Digital Literacy & Learning Resources

Updated 11/7/19

We must prepare our students for the un-imagined future by providing opportunities to fail, adapt, and persevere. As the future continually unfolds, they must be able to understand how to apply processes that allow for problem identification, solution design, and experimentation for success. Mastering the components of digital literacy provides the foundation for this knowledge.

There are many definitions that encompass the meaning, impact, and importance of Digital Literacy in today’s educational environment.  We define Digital Literacy as:

  • The ability to use digital technology, communication tools or networks to locate, evaluate, use, construct, and express information.
  • The ability to understand and use information in multiple formats from a wide range of sources when it is presented via computational devices.
  • A person’s ability to perform tasks effectively in a digital environment.
  • Digital Literacy includes the ability to read and interpret media and to evaluate and apply new knowledge gained from digital environments.

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Common Sense Media Digital Literacy

Common Sense Educator Toolkit – News Media

Common Sense Media – How Young People Perceive and Impacted by News

Computer Science Standards and Resources at CDE

Cybersecurity Resources

Cyberwise Digital Literacy Hub

Digital Literacy and ESSA

ISTE Student Standards



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“Digital Citizenship is character education in a Networked world”  –  MediaSmarts

Responsible digital citizenship includes the ability to use the Internet safely. Knowledge and awareness are the building blocks of this new responsibility and a source of self-protection for young people who explore the world online.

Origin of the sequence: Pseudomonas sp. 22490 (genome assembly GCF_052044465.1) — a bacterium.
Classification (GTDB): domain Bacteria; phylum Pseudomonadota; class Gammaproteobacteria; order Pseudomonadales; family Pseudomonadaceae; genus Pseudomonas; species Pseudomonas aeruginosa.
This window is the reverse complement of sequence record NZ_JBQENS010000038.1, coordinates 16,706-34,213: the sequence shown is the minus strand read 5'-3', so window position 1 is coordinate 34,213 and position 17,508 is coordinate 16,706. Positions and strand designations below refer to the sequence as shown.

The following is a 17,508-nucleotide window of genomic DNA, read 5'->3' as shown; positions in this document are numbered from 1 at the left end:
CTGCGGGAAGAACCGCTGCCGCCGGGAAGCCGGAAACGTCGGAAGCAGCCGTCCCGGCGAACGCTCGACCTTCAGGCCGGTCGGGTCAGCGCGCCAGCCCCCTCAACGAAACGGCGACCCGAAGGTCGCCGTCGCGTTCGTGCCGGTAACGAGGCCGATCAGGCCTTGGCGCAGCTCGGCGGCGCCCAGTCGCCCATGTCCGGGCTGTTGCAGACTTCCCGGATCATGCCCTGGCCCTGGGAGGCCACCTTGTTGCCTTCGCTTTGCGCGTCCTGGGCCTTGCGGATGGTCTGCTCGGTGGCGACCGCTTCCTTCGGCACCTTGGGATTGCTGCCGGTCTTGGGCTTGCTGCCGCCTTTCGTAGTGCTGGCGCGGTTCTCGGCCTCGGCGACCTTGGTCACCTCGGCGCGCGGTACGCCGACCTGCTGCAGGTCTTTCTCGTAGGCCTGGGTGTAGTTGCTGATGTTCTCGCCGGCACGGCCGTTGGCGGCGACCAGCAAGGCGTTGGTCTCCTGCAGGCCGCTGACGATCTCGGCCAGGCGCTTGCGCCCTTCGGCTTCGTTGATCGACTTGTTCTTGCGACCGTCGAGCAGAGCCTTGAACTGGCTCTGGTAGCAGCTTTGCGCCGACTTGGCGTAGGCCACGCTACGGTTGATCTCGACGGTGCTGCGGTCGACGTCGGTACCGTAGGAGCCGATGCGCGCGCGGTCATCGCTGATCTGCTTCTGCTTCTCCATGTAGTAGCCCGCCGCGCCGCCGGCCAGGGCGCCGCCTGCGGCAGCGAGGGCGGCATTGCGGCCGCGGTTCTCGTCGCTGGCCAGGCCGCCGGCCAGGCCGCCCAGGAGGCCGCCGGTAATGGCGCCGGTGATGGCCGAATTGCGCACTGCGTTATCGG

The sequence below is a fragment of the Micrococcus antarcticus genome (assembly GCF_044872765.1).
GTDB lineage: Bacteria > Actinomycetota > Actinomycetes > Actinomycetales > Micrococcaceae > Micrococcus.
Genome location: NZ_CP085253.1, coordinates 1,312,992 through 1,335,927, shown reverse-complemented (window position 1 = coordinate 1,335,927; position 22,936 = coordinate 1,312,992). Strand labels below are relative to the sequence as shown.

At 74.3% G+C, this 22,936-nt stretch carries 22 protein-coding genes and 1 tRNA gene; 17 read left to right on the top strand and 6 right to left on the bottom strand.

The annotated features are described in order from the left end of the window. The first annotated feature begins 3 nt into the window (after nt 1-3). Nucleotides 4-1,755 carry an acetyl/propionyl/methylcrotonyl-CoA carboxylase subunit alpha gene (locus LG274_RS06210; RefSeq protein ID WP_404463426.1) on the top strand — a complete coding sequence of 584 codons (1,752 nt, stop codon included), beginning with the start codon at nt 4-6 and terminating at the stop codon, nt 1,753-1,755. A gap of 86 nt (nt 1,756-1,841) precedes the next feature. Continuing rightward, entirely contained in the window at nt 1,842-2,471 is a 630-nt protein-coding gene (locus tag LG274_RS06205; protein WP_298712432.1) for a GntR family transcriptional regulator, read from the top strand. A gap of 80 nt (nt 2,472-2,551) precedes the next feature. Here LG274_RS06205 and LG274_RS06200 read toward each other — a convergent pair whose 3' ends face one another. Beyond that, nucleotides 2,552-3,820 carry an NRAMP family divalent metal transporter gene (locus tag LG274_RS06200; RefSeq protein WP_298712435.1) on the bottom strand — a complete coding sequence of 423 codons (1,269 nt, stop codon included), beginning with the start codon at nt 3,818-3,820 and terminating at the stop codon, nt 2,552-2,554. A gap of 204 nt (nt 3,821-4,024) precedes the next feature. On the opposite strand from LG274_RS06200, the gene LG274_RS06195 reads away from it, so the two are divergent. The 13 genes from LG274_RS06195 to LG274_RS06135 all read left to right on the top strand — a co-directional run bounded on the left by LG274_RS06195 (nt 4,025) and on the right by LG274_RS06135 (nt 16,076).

The Children’s Internet Protection Act (CIPA),  mandates schools to provide education for minors about Internet safety. This includes appropriate online behavior, interacting with other individuals on social networking websites and in chat rooms, and cyberbullying awareness and response.

Peruse the links below to view high-quality resources to assist in educating students about internet safety,  social media netiquette, and cyberbullying. Games, videos, and simulations are used to guide students to become responsible digital citizens.


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Formative Assessments  
Presentation Tools

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Ensure that you and your students are using copyright free images and photos.  We as educators, must also lead by example and make sure that we model ethical and appropriate ways to cite work and give credit where credit is due.

Pics4Learning     My favorite site for students to obtain photos – free, safe image searching.  Copyright information is available with any photo.

Pixabay   Over 1 million+ high-quality free stock images and videos shared by their community.

Edupics     There is a selection of coloring pages, pictures, photographs, and handicrafts.Everything has been classified in themes which are commonly used in primary education.The coloring pages are specially designed to be used throughout the year at school